Episode 6, Season 2 of “Cooking The Books” Podcast Now Available!

April is National Jazz Month, and although we’re nearing the end, there’s still time to talk about one of my favorite books in this episode! Jay Gatsby is one of American literature’s most tragic heroes, and I interview Dr. Eddie Tafoya on this pivotal novel. We talk symbolism, the role of WWI and how it affected the 1920s and informed F. Scott Fitzgerald’s masterpiece, and I share my method for making a highly alcoholic 1920s cocktail, so give it a listen at:


6 thoughts on “Episode 6, Season 2 of “Cooking The Books” Podcast Now Available!

  1. Alas, I’m not in accord with some of your prof’s, ah… reduction of both the book and its main character. (Literally, Fitz is unclear, and maybe because in itself would not be particulalry relevant, on Gatzby ethnicity. This is a reflection, the book, beneath remain themes of time, love, belonging. Kinds of. What they can be. Sexuality as emergent. Crossed lovers (sorry, V., but it is made clear the love of Daisy for Jay.)(I may be wrong, but Nick never calls Jay hiself gorgeous but that something about him was gorgeous, or ‘in his gorgeous pink rag of a suit.’ Indeed, reacall how we meet him, Jay that is. ah, Nicks sexuality also remians, likely purposefully, unclear.) (Like, you know, maybe in itself sexuality and ethnicity aren’t determinate for the kind of Love, The Great Gatzby’s love, the loosing of such things, everything, to stay, to remain there within.) Tom is force, brutal, of course. etc.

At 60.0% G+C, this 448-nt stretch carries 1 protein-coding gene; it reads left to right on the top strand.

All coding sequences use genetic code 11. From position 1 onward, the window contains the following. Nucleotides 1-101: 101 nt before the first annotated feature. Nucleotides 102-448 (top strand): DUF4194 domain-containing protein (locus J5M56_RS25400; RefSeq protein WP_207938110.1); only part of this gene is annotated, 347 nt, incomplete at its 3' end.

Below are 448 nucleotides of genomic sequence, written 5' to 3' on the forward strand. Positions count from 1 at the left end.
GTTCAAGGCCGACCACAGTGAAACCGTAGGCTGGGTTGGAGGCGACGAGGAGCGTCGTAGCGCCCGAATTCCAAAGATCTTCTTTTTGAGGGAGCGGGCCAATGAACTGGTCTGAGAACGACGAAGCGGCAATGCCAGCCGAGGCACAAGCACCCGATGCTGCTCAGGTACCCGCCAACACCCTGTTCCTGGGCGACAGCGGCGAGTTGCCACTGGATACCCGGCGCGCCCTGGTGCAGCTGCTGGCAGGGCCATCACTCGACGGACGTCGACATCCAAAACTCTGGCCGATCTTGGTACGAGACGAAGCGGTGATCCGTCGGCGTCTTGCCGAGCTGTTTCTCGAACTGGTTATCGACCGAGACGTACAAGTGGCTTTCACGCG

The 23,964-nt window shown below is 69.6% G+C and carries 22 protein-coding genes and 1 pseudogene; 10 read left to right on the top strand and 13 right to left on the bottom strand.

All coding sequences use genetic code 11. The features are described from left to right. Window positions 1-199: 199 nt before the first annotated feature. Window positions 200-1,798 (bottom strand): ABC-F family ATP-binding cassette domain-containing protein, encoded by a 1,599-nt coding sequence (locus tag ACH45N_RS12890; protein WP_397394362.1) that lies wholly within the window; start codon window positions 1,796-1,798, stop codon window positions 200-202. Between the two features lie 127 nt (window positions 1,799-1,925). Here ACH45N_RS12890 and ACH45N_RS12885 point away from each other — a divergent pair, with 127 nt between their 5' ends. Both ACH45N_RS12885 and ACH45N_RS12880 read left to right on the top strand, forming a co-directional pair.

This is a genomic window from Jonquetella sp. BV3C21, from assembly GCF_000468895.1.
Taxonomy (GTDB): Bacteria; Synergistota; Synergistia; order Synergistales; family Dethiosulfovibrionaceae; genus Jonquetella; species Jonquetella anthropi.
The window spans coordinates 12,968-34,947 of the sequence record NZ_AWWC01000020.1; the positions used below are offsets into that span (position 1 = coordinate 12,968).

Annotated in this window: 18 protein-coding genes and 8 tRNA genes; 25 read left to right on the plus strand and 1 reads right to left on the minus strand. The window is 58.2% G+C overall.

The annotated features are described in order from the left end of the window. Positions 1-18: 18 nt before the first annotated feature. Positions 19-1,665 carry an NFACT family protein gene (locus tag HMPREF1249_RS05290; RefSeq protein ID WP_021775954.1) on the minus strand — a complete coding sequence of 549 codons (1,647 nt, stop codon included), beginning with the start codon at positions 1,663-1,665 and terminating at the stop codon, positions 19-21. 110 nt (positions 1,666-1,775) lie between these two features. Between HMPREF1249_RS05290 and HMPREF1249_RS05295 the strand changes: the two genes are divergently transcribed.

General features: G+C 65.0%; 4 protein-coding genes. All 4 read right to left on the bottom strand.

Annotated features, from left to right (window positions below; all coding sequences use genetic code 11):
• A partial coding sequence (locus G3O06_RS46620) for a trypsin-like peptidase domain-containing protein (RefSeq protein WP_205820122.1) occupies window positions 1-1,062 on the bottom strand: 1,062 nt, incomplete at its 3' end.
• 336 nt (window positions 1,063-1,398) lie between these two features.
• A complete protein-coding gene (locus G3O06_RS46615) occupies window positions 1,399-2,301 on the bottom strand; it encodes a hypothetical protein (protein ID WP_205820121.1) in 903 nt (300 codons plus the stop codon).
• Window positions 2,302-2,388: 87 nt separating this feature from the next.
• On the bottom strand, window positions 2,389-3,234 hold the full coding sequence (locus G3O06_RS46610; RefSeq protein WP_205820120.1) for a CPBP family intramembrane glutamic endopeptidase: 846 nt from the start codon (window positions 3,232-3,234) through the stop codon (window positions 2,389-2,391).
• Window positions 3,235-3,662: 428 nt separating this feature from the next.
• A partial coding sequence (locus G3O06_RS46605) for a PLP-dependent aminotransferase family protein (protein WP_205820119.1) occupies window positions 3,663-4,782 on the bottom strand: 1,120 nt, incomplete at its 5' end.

Liked by 1 person

    1. Neither am I, but it was fun to at least speculate. I never had the sense that Nick was in love/lust with Gatsby, more like a combination of admiration and irritation. And I truly did not think Daisy loved Gatsby at all. The beauty of this book is that there are many interpretations. I think that’s why I continue to reread it and find new meanings.


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